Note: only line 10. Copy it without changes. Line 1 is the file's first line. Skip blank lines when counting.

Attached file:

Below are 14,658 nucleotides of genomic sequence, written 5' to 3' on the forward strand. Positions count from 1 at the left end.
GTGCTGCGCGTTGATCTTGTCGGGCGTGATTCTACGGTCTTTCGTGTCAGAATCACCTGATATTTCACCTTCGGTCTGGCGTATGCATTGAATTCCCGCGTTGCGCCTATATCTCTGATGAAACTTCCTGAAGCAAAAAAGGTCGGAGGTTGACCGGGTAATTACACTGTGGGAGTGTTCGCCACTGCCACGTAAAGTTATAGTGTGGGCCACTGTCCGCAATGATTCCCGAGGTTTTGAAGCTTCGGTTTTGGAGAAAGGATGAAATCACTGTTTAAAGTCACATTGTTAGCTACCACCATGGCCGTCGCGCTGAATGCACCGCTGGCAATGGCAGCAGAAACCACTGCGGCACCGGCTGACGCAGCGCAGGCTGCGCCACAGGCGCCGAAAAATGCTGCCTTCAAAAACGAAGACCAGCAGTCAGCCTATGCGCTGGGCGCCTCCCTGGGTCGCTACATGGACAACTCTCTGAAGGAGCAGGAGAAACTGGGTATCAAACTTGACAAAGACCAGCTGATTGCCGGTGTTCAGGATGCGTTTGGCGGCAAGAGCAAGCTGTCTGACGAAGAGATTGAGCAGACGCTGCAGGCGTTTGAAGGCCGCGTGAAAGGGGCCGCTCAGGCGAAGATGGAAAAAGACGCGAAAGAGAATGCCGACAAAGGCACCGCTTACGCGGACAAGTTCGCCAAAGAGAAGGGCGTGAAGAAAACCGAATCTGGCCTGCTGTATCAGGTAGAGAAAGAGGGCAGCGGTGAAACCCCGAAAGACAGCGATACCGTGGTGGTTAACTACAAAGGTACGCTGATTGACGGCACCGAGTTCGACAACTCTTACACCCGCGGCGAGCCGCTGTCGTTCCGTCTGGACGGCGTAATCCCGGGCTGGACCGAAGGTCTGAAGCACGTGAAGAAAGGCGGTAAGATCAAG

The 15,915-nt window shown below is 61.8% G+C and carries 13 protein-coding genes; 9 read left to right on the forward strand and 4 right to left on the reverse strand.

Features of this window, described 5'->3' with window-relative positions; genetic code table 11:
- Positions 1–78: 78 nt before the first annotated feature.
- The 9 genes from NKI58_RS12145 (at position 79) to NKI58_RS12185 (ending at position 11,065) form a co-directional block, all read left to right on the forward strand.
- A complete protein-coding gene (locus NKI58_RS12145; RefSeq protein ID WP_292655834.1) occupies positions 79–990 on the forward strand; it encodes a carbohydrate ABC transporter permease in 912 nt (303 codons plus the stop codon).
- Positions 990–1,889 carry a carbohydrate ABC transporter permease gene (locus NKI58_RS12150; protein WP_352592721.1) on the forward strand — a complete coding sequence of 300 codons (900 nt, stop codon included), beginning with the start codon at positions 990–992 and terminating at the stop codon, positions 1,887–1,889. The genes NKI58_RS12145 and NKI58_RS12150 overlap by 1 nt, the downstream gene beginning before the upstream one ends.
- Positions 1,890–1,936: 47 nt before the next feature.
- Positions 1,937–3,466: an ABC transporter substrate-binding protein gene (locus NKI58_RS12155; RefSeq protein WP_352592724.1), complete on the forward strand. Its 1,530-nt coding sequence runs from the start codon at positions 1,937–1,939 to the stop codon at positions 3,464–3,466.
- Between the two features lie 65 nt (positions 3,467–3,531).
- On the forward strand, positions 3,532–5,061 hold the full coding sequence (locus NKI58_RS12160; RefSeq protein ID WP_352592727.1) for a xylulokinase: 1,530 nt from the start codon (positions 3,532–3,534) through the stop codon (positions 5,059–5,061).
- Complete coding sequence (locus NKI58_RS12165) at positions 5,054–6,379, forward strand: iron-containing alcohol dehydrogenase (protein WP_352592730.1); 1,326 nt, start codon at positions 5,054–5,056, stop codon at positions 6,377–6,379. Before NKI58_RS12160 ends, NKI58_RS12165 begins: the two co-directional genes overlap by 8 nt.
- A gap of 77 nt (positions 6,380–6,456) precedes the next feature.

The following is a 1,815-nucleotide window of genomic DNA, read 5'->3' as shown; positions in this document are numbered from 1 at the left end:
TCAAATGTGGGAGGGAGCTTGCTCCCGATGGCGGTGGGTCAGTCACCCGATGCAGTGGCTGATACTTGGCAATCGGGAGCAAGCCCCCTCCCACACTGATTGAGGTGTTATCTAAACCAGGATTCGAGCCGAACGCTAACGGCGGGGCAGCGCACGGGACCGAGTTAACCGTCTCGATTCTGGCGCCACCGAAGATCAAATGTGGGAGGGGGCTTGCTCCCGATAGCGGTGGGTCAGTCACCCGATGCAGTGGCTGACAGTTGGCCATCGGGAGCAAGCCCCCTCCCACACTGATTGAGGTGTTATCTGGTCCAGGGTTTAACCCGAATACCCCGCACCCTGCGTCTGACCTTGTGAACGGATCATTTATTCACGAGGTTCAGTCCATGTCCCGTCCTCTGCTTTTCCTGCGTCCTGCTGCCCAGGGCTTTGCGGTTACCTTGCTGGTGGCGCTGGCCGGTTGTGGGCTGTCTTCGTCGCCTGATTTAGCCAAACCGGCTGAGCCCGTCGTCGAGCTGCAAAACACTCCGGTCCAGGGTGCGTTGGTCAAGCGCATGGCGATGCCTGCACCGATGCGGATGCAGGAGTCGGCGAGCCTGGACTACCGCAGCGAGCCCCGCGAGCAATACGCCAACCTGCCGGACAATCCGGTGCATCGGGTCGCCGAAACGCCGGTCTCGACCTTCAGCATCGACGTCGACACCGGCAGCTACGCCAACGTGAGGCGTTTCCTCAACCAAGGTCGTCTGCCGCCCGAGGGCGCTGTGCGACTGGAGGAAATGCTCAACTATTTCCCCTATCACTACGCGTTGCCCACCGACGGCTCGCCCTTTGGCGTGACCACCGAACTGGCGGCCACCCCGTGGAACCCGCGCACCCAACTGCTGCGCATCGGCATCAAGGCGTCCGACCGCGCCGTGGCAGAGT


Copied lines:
- Positions 1,937–3,466: an ABC transporter substrate-binding protein gene (locus NKI58_RS12155; RefSeq protein WP_352592724.1), complete on the forward strand. Its 1,530-nt coding sequence runs from the start codon at positions 1,937–1,939 to the stop codon at positions 3,464–3,466.